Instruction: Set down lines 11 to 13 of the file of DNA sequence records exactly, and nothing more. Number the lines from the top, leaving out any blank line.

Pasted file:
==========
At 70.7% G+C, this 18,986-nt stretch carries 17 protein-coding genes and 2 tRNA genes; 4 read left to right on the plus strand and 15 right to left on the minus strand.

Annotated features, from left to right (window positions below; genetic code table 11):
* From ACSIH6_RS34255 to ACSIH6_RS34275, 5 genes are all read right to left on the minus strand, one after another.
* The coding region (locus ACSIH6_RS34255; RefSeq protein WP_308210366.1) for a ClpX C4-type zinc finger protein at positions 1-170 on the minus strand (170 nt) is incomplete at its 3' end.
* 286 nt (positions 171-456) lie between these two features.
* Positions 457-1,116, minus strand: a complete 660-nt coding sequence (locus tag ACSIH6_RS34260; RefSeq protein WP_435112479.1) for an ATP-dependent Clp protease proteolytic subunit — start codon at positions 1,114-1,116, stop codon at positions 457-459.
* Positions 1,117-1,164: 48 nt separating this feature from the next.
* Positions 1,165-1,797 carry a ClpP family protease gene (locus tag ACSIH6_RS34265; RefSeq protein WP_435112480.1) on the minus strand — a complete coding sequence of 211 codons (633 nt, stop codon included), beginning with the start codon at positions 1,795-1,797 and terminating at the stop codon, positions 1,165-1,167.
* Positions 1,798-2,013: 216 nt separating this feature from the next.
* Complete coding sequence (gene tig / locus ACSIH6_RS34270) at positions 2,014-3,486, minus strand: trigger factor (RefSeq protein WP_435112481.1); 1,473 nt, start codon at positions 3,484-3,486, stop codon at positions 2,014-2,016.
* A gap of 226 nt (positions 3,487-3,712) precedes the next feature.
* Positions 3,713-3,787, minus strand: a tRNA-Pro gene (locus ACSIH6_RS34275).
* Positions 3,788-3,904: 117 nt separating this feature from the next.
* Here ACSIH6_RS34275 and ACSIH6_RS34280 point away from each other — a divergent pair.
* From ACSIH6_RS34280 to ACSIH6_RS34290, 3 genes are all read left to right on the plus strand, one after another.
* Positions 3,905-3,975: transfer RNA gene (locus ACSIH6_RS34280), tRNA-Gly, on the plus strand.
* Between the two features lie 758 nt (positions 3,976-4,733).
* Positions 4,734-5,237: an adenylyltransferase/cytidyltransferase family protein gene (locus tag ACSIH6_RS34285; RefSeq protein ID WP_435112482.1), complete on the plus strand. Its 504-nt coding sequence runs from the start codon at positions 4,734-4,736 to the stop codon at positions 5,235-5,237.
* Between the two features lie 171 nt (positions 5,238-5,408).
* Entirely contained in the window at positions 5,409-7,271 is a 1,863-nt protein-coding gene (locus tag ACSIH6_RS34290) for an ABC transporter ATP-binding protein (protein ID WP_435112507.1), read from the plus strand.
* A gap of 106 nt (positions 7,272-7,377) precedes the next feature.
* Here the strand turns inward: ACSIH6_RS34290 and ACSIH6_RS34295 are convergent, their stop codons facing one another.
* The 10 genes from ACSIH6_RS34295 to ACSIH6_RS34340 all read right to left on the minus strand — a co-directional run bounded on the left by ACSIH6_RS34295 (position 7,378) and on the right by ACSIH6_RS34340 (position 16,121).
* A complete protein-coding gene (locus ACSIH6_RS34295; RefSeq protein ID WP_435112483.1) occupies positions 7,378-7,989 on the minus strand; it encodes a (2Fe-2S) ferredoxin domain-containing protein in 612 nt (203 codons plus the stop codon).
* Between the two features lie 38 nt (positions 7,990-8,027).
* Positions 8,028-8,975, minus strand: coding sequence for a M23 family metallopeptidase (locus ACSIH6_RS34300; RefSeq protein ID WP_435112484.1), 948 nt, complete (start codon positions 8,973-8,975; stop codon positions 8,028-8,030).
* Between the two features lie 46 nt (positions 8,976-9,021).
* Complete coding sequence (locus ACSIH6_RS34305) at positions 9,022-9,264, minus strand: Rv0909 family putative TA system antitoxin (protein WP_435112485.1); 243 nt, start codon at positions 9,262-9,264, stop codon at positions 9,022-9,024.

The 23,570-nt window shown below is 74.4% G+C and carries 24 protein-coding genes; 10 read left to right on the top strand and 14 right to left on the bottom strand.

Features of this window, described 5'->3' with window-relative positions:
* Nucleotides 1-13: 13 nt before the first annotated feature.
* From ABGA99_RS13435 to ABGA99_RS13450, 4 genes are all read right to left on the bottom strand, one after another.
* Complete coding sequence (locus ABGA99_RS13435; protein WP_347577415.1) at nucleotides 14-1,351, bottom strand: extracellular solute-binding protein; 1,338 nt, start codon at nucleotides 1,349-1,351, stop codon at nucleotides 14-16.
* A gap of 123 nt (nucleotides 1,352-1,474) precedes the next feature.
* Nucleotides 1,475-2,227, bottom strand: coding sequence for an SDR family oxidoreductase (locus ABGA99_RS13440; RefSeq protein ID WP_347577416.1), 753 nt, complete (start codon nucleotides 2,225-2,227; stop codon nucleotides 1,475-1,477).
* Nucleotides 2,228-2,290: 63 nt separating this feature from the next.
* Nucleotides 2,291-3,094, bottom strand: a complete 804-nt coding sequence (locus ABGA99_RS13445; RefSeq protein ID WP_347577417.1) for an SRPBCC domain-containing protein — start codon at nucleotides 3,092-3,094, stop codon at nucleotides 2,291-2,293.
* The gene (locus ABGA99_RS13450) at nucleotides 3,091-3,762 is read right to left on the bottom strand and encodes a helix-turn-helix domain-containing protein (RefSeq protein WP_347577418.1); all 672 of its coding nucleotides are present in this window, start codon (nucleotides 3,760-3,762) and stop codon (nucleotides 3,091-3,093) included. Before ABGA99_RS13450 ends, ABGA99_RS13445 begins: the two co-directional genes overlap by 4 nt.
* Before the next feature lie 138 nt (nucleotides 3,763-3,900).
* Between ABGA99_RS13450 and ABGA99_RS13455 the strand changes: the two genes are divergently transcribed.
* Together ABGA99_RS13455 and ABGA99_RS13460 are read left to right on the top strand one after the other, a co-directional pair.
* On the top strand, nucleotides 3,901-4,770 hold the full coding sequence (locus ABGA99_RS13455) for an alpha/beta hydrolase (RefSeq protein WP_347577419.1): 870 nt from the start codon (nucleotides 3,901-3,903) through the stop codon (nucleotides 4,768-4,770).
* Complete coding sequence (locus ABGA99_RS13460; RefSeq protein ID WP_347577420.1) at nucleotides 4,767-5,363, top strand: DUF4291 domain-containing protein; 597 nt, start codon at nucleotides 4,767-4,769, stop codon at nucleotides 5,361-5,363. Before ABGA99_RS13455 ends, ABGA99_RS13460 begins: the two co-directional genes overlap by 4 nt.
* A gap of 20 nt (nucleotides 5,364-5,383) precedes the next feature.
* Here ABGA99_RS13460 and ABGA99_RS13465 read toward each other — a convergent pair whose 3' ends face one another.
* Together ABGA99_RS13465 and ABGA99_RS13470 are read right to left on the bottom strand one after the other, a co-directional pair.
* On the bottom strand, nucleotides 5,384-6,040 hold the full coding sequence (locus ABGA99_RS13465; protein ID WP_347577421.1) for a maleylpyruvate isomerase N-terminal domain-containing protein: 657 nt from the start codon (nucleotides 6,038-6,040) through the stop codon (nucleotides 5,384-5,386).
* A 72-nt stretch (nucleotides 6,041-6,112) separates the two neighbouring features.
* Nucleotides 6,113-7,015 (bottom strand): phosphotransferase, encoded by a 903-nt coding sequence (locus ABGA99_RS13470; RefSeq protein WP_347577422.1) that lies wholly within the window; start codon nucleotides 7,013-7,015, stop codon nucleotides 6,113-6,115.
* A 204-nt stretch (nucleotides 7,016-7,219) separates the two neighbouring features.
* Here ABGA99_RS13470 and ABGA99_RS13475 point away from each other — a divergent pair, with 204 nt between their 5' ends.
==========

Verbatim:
* A gap of 226 nt (positions 3,487-3,712) precedes the next feature.
* Positions 3,713-3,787, minus strand: a tRNA-Pro gene (locus ACSIH6_RS34275).
* Positions 3,788-3,904: 117 nt separating this feature from the next.